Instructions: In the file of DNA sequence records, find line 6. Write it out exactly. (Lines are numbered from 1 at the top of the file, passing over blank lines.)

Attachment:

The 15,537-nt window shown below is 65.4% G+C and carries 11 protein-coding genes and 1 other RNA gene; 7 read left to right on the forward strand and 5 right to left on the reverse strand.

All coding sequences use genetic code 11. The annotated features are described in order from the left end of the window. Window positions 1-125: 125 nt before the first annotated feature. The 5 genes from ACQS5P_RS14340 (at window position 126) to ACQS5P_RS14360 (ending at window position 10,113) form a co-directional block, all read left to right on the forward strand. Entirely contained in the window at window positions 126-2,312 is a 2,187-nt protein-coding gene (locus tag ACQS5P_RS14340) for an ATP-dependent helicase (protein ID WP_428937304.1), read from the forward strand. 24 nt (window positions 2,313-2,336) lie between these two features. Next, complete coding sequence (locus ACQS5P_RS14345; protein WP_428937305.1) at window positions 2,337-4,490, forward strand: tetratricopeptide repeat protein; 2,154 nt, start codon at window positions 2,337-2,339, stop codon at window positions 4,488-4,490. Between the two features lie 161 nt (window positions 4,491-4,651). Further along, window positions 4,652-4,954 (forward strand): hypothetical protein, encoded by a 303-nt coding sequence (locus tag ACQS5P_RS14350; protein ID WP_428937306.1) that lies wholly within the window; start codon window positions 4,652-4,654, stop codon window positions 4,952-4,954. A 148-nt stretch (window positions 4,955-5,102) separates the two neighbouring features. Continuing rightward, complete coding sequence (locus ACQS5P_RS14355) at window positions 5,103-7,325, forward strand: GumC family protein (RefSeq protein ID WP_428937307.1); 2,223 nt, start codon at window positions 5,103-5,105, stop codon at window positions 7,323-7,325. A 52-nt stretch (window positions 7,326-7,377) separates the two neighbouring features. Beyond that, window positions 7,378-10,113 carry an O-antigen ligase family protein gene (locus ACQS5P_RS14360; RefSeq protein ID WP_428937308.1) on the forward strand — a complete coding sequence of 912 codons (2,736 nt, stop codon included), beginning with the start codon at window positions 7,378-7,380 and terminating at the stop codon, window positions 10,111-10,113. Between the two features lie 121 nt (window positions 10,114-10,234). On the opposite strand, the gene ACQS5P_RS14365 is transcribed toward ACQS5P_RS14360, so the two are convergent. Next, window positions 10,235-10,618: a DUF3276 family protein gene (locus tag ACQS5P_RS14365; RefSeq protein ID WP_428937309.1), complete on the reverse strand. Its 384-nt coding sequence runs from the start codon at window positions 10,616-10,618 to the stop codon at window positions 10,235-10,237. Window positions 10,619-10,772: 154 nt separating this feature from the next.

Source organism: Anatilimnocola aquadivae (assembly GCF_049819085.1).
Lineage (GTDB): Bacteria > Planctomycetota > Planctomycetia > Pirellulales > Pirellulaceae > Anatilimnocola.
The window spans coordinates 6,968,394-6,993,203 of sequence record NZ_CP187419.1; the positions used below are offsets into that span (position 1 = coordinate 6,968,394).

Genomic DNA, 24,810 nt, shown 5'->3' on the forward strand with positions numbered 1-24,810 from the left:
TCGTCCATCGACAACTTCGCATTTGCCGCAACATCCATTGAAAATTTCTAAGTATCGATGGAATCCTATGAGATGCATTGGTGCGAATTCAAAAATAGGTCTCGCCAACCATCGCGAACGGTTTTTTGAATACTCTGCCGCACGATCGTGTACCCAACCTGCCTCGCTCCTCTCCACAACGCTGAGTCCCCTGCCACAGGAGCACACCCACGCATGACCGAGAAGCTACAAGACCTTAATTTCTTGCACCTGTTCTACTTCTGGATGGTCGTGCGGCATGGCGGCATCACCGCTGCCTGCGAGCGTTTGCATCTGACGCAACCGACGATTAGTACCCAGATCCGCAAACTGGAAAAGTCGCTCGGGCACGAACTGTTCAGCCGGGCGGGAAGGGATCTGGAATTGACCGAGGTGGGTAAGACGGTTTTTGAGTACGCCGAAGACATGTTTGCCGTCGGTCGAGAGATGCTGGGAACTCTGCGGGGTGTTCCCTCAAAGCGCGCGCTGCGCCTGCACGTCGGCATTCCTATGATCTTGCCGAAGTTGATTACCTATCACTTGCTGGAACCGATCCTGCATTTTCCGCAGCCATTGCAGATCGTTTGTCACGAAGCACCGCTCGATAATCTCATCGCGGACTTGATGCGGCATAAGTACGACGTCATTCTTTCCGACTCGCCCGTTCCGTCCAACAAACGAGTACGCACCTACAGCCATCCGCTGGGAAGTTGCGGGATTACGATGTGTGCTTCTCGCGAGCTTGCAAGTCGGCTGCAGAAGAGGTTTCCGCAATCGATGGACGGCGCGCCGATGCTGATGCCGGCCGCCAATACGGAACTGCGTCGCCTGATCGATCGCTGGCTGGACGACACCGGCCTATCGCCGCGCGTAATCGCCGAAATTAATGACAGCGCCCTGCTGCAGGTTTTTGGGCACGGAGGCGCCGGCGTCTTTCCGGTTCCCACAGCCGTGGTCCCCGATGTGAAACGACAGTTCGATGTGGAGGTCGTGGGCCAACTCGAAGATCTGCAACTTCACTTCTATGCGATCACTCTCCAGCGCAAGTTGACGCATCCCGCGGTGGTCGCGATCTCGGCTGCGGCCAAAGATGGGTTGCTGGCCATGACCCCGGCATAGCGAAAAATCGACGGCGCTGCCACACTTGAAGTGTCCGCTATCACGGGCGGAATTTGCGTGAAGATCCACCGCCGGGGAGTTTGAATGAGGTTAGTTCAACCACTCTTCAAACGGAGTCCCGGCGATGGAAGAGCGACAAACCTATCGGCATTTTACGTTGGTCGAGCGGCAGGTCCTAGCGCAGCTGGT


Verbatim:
Genomic DNA, 24,810 nt, shown 5'->3' on the forward strand with positions numbered 1-24,810 from the left: